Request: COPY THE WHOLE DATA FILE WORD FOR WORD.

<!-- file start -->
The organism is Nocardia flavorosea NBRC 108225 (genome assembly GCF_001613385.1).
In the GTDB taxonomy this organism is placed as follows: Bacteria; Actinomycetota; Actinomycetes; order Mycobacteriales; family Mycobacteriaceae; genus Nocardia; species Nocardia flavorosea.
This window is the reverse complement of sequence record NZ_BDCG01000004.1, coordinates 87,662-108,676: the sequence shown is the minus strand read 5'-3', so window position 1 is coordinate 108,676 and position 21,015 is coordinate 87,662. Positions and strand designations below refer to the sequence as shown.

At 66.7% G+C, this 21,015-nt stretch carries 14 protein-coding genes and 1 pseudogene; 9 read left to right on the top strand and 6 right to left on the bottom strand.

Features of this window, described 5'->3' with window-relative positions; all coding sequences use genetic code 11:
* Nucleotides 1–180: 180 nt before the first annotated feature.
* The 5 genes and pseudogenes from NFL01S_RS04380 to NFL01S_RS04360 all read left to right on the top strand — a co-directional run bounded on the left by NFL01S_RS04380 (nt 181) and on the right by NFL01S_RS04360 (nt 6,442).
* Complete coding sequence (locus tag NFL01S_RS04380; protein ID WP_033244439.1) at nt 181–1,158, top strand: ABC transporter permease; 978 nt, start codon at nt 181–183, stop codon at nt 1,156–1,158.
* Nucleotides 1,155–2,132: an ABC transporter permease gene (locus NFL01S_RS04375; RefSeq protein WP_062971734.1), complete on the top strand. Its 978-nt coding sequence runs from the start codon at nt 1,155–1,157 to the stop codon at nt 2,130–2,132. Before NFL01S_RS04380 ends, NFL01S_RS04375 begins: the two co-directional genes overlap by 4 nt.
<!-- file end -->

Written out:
The organism is Nocardia flavorosea NBRC 108225 (genome assembly GCF_001613385.1).
In the GTDB taxonomy this organism is placed as follows: Bacteria; Actinomycetota; Actinomycetes; order Mycobacteriales; family Mycobacteriaceae; genus Nocardia; species Nocardia flavorosea.
This window is the reverse complement of sequence record NZ_BDCG01000004.1, coordinates 87,662-108,676: the sequence shown is the minus strand read 5'-3', so window position 1 is coordinate 108,676 and position 21,015 is coordinate 87,662. Positions and strand designations below refer to the sequence as shown.

At 66.7% G+C, this 21,015-nt stretch carries 14 protein-coding genes and 1 pseudogene; 9 read left to right on the top strand and 6 right to left on the bottom strand.

Features of this window, described 5'->3' with window-relative positions; all coding sequences use genetic code 11:
* Nucleotides 1–180: 180 nt before the first annotated feature.
* The 5 genes and pseudogenes from NFL01S_RS04380 to NFL01S_RS04360 all read left to right on the top strand — a co-directional run bounded on the left by NFL01S_RS04380 (nt 181) and on the right by NFL01S_RS04360 (nt 6,442).
* Complete coding sequence (locus tag NFL01S_RS04380; protein ID WP_033244439.1) at nt 181–1,158, top strand: ABC transporter permease; 978 nt, start codon at nt 181–183, stop codon at nt 1,156–1,158.
* Nucleotides 1,155–2,132: an ABC transporter permease gene (locus NFL01S_RS04375; RefSeq protein WP_062971734.1), complete on the top strand. Its 978-nt coding sequence runs from the start codon at nt 1,155–1,157 to the stop codon at nt 2,130–2,132. Before NFL01S_RS04380 ends, NFL01S_RS04375 begins: the two co-directional genes overlap by 4 nt.